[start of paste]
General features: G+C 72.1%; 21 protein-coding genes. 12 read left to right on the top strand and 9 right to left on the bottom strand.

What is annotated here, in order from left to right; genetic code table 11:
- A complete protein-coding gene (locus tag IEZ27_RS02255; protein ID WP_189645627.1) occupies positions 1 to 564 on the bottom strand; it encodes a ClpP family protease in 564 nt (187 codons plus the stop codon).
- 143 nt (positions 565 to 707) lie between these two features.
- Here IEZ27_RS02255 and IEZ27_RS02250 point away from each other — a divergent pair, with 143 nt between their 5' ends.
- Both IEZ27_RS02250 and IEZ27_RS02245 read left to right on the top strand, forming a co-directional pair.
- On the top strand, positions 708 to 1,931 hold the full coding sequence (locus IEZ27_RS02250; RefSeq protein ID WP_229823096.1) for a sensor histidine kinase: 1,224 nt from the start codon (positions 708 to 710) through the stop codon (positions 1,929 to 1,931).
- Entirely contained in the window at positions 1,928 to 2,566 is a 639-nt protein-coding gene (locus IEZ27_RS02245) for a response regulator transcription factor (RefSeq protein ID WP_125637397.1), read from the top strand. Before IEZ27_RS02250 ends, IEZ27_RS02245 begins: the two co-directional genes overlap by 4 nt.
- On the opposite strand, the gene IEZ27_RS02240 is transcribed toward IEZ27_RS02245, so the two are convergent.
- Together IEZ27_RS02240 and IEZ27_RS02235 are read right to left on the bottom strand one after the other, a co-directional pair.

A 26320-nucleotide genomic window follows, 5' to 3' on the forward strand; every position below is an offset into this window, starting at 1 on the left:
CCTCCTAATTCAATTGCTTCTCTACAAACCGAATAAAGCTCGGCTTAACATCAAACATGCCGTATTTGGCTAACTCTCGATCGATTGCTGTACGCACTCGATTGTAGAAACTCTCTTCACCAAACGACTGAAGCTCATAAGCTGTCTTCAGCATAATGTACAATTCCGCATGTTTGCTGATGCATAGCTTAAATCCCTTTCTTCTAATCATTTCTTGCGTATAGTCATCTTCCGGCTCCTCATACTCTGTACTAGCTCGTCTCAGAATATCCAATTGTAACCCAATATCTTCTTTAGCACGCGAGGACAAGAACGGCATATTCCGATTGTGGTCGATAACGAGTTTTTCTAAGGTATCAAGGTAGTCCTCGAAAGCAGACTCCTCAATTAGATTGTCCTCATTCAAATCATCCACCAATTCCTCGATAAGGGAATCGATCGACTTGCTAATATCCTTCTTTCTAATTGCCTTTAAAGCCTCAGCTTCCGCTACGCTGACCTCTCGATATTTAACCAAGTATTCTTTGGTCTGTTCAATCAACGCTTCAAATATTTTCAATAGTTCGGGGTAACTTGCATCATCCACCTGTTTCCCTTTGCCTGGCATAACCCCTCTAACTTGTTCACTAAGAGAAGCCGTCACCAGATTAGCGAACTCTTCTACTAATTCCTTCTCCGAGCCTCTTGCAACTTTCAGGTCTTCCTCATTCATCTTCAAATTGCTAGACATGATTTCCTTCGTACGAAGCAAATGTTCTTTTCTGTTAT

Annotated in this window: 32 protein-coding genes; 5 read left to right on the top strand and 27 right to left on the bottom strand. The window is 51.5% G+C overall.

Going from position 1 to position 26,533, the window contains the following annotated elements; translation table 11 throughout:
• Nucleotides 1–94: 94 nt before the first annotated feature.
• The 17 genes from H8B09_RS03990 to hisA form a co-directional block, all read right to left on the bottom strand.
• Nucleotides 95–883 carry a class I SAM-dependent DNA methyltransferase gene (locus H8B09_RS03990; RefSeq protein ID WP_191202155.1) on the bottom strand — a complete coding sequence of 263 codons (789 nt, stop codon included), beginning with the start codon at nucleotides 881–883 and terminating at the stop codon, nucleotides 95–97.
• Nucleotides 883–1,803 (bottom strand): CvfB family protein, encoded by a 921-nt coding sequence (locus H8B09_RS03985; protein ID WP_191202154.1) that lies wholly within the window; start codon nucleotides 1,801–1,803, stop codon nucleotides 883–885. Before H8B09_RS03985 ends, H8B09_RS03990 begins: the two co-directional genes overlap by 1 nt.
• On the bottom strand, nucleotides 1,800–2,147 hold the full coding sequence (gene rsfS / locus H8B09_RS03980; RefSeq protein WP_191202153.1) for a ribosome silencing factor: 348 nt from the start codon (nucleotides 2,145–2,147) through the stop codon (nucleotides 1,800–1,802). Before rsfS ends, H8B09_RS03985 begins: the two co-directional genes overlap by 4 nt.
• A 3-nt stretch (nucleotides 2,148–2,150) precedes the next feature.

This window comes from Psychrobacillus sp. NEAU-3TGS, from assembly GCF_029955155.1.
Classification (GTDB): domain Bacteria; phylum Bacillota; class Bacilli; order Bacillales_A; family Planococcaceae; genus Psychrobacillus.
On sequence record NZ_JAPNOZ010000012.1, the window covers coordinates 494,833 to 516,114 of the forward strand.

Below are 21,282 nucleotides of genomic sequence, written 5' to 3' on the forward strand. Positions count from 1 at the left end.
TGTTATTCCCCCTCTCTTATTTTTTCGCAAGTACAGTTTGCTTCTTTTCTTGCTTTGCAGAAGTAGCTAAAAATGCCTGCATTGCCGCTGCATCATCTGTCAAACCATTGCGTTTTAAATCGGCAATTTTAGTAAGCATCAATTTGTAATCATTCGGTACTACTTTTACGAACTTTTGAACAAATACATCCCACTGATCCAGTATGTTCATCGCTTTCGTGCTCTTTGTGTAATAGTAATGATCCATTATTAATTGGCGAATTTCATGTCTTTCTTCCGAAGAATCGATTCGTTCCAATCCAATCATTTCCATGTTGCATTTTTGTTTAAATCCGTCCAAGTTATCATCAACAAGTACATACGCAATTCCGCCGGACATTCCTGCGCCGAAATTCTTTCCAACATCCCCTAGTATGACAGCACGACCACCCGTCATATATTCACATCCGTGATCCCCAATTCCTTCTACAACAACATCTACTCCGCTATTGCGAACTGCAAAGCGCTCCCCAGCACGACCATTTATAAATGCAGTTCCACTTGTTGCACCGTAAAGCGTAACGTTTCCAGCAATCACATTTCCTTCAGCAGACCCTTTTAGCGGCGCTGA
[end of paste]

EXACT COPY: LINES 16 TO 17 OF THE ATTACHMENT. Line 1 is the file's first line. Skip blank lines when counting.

• The 17 genes from H8B09_RS03990 to hisA form a co-directional block, all read right to left on the bottom strand.
• Nucleotides 95–883 carry a class I SAM-dependent DNA methyltransferase gene (locus H8B09_RS03990; RefSeq protein ID WP_191202155.1) on the bottom strand — a complete coding sequence of 263 codons (789 nt, stop codon included), beginning with the start codon at nucleotides 881–883 and terminating at the stop codon, nucleotides 95–97.